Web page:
Book review: Brooklyn Follies


Brooklyn FolliesBy J. Félix

Are you depressed? Do you feel uncomfortable these days, alone or don’t you know how to deal with people in the street? Well “The Follies” is the book you must read. Paul Auster, the author, reminds us that our social and emotional personality will bring us unexpected ways to live whether we like or not, whether our personal life is ok or not, but, it is also true that we must considerer his good social skills and abilities to engage with people, maybe because Nathan Glass, the narrator of Paul Aster’s novel, was a retired insurance salesman. Nathan passes form a “silent end to my sad ridiculous life” to endless possibilities for chance connection, finding the Brooklyn suburbs charms that soon energise him, maybe because he never wanted to die, he had just been bored.

In the long conversation with his nephew, Tom, we can find the crucial idea:  “you love life too, Nathan”, he tells him, “but you don’t believe in it. And neither do I”. Nathan is ready to chat up to any person he meets seeking a relationship. How much happiness we will wonder if he had been loved back by the waitress of the coffe bar where he used to eat.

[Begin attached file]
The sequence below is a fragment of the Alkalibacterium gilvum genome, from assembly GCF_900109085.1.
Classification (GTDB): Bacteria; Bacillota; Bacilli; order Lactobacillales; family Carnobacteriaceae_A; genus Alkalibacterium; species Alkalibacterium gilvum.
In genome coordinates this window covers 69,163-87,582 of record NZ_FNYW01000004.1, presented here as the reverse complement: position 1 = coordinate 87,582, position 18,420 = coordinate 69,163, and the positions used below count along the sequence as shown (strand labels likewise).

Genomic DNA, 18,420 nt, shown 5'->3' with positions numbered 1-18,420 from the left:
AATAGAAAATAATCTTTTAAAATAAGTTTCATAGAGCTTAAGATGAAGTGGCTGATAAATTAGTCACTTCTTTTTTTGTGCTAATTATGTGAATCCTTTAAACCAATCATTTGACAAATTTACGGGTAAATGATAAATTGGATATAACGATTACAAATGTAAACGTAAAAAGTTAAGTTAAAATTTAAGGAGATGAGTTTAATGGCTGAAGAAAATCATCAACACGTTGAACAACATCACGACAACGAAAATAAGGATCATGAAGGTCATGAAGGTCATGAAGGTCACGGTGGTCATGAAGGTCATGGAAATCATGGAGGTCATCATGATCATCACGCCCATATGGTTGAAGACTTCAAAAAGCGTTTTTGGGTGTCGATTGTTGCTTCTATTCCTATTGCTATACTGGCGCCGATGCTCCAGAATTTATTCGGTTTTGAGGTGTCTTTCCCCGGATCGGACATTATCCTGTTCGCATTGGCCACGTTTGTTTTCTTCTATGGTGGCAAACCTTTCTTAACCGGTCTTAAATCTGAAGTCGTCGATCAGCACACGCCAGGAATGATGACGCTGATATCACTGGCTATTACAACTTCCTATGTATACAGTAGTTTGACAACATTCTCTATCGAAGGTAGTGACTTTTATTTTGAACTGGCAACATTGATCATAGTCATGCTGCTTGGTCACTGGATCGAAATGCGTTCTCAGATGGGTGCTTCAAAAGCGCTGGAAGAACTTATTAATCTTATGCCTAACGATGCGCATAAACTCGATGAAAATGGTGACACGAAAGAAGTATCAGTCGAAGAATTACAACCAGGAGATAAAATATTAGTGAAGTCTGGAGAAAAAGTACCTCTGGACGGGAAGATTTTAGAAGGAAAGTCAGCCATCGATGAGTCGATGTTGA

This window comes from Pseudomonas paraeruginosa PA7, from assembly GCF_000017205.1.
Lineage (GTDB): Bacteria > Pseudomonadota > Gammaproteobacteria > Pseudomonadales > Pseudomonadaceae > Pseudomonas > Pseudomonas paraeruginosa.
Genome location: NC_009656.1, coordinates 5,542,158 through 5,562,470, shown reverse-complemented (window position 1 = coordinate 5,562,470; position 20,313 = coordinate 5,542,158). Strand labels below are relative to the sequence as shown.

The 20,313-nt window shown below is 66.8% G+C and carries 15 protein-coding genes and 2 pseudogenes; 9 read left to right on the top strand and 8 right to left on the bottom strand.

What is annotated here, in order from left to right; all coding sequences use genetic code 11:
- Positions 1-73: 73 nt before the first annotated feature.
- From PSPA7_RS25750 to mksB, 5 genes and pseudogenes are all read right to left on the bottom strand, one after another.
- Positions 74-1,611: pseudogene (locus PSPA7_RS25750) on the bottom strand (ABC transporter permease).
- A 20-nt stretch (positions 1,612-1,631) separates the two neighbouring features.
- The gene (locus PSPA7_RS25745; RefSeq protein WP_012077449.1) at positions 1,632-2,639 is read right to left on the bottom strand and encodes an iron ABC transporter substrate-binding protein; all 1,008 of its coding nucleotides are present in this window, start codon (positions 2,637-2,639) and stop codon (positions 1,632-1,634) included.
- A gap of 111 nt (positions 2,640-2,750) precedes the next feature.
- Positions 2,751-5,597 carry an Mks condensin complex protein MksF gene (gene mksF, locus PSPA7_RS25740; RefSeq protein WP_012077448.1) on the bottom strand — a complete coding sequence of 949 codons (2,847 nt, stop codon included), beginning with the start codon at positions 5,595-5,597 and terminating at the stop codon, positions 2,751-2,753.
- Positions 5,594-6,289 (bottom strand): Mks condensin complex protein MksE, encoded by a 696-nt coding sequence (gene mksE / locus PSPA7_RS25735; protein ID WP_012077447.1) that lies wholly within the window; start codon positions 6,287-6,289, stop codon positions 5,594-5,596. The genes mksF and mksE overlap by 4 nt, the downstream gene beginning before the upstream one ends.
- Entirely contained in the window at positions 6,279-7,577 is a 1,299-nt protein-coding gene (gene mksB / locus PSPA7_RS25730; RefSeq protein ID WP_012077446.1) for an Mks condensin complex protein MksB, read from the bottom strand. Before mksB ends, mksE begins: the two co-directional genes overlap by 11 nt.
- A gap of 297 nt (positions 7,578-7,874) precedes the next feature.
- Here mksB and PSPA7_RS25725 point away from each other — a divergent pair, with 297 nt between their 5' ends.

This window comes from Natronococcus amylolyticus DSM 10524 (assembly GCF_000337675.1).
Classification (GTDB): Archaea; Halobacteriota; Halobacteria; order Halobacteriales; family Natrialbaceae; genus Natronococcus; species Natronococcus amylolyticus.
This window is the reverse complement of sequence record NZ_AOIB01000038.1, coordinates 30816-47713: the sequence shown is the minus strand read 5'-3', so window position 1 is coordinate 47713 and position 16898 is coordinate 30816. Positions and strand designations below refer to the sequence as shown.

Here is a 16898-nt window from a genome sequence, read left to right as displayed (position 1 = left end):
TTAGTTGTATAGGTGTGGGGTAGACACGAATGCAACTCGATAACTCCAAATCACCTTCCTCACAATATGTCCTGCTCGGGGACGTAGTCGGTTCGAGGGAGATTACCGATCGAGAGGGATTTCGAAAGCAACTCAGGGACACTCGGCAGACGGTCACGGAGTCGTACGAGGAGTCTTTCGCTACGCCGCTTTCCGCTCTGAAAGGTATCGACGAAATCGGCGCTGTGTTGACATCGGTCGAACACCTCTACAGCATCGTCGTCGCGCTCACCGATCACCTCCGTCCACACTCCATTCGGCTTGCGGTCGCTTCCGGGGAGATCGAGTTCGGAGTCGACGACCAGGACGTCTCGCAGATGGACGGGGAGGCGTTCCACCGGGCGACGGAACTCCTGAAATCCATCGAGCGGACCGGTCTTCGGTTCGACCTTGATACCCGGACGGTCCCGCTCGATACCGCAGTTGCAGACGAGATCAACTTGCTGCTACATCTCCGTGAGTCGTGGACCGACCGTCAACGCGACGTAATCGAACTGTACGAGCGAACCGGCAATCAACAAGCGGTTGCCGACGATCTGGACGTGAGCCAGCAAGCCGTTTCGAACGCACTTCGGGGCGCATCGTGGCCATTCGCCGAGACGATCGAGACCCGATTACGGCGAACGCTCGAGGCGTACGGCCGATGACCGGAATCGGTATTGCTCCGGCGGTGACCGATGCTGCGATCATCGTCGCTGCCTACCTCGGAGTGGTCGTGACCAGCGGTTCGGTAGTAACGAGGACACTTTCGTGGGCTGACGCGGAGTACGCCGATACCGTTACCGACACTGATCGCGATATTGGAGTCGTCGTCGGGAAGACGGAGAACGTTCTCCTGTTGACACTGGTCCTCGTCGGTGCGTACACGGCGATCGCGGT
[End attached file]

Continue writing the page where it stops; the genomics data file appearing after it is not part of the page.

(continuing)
The Brooklyin Follies is always a pleasure to read, sometimes with strange vocabulary for me but I can follow the meaning progressing in it without effort, and find it difficult to put the book down.

In conclusion, a novel with wonderful characters, intriguing conflicts, humour as well as humanity and warmth. The reader will enjoy the novel. We don’t worry even though death is close, even if  two planes are flying directly into the World Trade Center.

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2 thoughts on “Book review: Brooklyn Follies

  1. Thanks for this awesome book review –

    You have obviously demonstrated good reviewing skills, which I think needs mentioning.
    However, I will find time to post an extract from it on our site with a link back here.

    In the meantime, if you have other book reviews you’d like to post, do not hesitate to contact me.

    Nice job!

    Helen Hunt

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